This paper aims to present a case of true macroglossia treated surgically using the keyhole technique.

2. Case Report

Female patient, 26 years, melanoderma, was referred by the Department of phonoaudiology with complain of difficulty in speech and history of orthodontic treatment for correction of anterior open bite that resulted in complete recurrence. No history of systemic diseases or drug allergies or family history of her disease. On physical examination, the tongue was increased both in length and in width, with anterior open bite and interposition of the tongue, impression of the lingual surface of mandible molars on the edges of the tongue, loss of the tooth 31 and 41, occlusion in Class I of Angle, reversion Spee curve in the mandible and marked in the maxilla (Figures 1(a) and 1(b)), with diagnosis of true macroglossia requiring multidisciplinary treatment involving surgery, 1 orthodontics, and fonoaudiology.

The technique chosen for reduction glossectomy was the “keyhole” technique with the goal of reducing the tongue in width and length. The patient underwent general anesthesia nasotracheal intubation, and the tongue was pulled out of the oral cavity through three repairs with nylon suture 3-0 fixed to the surgical field to maintain the symmetry between the sides and facilitate the demarcation of the incisions, which was performed with methylene blue (Figures 2(a) and 2(b)). After infiltration of lidocaine 2% with epinephrine 1 : 200.000, a partial thickness elliptical wedge incision was made in the tongue dorsum, starting at the midline and at 4 mm away from tongue taste buds, as well as, incisions on dorsum and belly anterior tongue using electrocautery, which were united resulting in a full-thickness flap, proceeding the excision of excess tissue (Figures 3(a), 3(b), and 3(c)). The suture was made by planes with polyglactin 910 suture 3-0. In the immediate postoperative period there was slight swelling in the floor of the mouth and on belly anterior tongue, and discrete lingual hypoesthesia, and it evolved after a week without taste or motor alteration and with good tissue repair, perfect symmetry, and no tongue interposition. The patient was referred to orthodontic and fonoaudiology treatment (Figures 4(a), 4(b), 4(c), and 4(d)).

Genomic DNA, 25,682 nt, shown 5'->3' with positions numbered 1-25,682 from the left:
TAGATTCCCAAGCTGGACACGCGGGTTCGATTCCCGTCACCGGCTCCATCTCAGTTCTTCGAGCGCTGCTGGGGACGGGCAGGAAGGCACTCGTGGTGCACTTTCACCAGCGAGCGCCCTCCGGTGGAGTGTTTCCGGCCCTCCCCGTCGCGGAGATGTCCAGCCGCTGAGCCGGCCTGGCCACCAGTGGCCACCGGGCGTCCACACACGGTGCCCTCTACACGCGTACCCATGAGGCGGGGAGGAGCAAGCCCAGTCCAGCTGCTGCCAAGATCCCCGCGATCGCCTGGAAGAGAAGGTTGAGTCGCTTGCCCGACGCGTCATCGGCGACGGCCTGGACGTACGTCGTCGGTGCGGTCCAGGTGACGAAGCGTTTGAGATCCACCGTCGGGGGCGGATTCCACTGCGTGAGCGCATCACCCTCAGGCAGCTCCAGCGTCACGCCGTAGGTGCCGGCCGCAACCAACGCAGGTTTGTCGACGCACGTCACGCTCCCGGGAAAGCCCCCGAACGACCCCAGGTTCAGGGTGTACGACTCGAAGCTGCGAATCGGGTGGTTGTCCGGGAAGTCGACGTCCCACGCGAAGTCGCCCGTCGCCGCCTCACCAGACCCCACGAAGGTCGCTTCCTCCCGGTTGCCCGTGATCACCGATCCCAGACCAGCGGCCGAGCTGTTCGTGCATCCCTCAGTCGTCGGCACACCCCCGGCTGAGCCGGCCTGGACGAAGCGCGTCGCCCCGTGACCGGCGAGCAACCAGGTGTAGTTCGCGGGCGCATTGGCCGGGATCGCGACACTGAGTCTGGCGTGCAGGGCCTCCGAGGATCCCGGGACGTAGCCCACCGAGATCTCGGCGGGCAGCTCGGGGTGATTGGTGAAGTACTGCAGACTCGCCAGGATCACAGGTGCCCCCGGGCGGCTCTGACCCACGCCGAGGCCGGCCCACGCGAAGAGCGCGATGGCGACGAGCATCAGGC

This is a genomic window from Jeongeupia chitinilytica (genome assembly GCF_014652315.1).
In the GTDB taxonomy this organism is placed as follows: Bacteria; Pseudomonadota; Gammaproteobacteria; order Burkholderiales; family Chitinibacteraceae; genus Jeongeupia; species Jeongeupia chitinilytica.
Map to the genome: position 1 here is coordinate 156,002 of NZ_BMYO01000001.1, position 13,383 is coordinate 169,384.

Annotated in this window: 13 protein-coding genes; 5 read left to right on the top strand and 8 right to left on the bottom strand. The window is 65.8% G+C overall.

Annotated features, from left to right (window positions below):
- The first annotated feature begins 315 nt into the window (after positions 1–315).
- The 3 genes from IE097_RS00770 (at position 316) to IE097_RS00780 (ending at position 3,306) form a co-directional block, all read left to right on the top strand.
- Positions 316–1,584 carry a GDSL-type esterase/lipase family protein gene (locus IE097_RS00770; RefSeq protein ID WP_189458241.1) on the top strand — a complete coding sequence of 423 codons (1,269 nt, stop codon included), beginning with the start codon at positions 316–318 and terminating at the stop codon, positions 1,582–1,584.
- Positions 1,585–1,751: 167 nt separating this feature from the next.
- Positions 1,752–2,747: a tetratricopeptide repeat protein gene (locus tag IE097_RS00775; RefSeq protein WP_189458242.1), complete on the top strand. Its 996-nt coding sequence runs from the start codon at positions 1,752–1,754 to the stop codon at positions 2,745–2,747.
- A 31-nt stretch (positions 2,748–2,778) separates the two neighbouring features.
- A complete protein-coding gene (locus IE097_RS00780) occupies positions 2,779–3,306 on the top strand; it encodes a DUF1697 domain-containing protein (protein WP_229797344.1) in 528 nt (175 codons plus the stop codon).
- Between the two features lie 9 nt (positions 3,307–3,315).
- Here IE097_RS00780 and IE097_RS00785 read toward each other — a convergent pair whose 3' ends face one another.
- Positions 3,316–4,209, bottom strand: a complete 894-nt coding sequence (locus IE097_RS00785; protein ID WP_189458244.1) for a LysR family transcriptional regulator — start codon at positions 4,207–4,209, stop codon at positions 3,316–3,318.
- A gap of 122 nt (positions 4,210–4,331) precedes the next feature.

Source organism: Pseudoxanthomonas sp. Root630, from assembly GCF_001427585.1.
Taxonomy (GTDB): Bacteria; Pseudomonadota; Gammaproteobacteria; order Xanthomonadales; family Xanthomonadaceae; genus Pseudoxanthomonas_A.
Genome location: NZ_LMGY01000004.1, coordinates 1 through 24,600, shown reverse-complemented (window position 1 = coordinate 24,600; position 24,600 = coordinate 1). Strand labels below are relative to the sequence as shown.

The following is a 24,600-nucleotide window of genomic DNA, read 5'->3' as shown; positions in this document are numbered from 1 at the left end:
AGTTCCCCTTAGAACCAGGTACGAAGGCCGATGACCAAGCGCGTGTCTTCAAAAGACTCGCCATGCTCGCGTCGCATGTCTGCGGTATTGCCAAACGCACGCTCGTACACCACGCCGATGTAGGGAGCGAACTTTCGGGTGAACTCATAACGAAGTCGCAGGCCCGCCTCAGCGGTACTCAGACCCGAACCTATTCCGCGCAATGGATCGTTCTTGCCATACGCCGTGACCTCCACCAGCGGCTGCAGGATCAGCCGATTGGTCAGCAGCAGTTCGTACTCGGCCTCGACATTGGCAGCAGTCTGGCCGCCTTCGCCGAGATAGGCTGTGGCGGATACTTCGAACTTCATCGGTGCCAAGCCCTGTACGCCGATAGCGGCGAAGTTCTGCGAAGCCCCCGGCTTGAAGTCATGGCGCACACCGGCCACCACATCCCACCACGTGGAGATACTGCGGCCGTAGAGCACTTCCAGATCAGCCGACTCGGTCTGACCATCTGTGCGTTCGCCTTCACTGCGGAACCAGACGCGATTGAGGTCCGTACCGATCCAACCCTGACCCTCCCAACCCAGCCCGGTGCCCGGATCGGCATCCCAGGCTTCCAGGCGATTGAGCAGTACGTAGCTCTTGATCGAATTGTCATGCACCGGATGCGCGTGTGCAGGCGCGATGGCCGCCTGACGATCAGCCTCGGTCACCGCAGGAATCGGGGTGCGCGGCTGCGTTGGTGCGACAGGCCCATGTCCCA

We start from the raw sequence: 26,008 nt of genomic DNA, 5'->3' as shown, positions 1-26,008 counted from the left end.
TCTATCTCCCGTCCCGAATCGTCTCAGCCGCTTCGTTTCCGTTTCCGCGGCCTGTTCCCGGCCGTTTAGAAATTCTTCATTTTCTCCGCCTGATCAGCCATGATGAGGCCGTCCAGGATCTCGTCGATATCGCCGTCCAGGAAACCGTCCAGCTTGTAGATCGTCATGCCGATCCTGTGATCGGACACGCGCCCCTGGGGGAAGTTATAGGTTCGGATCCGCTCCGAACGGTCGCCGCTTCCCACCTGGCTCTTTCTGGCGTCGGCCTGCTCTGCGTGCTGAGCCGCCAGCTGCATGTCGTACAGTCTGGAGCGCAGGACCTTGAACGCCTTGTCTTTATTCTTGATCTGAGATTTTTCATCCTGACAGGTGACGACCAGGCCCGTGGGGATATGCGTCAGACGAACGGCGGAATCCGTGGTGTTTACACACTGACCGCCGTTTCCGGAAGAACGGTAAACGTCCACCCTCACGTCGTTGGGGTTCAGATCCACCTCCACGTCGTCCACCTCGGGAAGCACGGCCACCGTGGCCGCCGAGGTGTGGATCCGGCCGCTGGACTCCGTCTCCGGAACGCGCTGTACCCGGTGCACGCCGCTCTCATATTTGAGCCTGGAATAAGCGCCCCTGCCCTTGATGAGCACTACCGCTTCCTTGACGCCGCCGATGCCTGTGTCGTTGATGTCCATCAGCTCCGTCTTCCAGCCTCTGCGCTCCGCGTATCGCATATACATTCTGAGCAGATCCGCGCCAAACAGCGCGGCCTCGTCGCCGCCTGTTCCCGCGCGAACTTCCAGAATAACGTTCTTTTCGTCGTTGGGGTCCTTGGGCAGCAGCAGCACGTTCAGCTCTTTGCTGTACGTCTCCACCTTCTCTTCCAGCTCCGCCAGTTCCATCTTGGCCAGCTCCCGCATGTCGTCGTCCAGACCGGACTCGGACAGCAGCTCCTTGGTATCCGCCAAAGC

3. Discussion

To determine the real need of surgical treatment is of fundamental importance to define the signs and symptoms of true macroglossia. The diagnosis must be based on clinical findings [20].

In cases of true macroglossia, as presented, in the literature several reductive glossectomy techniques are suggested. Each technique has a purpose in accordance with the clinical aspect.

In the presented case the keyhole technique was used which is indicated for reduction of length and width of the tongue, preserving the vasculonervous bundle and with few reports of sensory and functional deficits [9, 25, 28]. Sensitivity, movement, and taste when modified are resolved spontaneously within a few weeks [10, 29] and these observations from the literature were confirmed in our experience.

4. Conclusion

Surgical reduction of the tongue is an uncommon procedure, being indicated in specific cases; the keyhole technique allows anterior and median partial resection, technically simple, minimal morbidity, and good functional result.

Conflict of Interests

There is no conflict of interests regarding this paper.


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Copyright © 2013 Sabrina Araújo Pinho Costa et al. This is an open access article distributed under the Creative Commons Attribution License, which permits unrestricted use, distribution, and reproduction in any medium, provided the original work is properly cited.